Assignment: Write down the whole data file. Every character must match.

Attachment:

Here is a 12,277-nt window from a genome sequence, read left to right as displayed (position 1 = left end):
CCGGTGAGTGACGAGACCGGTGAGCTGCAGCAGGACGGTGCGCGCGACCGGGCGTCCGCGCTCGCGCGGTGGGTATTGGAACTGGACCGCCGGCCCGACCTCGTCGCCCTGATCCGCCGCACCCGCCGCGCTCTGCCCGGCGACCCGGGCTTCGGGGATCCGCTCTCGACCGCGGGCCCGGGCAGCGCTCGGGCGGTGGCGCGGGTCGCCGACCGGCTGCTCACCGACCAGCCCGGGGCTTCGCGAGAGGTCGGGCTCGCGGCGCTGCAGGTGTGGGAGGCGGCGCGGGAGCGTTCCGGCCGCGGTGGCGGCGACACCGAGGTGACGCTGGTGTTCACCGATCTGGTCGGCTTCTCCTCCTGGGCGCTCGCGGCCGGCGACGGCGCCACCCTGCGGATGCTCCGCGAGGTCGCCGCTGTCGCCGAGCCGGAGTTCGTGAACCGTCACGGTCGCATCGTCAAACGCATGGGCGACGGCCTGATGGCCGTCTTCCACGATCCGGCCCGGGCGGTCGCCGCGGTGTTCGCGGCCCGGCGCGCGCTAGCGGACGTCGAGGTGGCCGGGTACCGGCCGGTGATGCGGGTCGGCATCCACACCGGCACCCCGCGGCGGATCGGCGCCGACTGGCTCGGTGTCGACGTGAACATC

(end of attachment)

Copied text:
Here is a 12,277-nt window from a genome sequence, read left to right as displayed (position 1 = left end):
CCGGTGAGTGACGAGACCGGTGAGCTGCAGCAGGACGGTGCGCGCGACCGGGCGTCCGCGCTCGCGCGGTGGGTATTGGAACTGGACCGCCGGCCCGACCTCGTCGCCCTGATCCGCCGCACCCGCCGCGCTCTGCCCGGCGACCCGGGCTTCGGGGATCCGCTCTCGACCGCGGGCCCGGGCAGCGCTCGGGCGGTGGCGCGGGTCGCCGACCGGCTGCTCACCGACCAGCCCGGGGCTTCGCGAGAGGTCGGGCTCGCGGCGCTGCAGGTGTGGGAGGCGGCGCGGGAGCGTTCCGGCCGCGGTGGCGGCGACACCGAGGTGACGCTGGTGTTCACCGATCTGGTCGGCTTCTCCTCCTGGGCGCTCGCGGCCGGCGACGGCGCCACCCTGCGGATGCTCCGCGAGGTCGCCGCTGTCGCCGAGCCGGAGTTCGTGAACCGTCACGGTCGCATCGTCAAACGCATGGGCGACGGCCTGATGGCCGTCTTCCACGATCCGGCCCGGGCGGTCGCCGCGGTGTTCGCGGCCCGGCGCGCGCTAGCGGACGTCGAGGTGGCCGGGTACCGGCCGGTGATGCGGGTCGGCATCCACACCGGCACCCCGCGGCGGATCGGCGCCGACTGGCTCGGTGTCGACGTGAACATC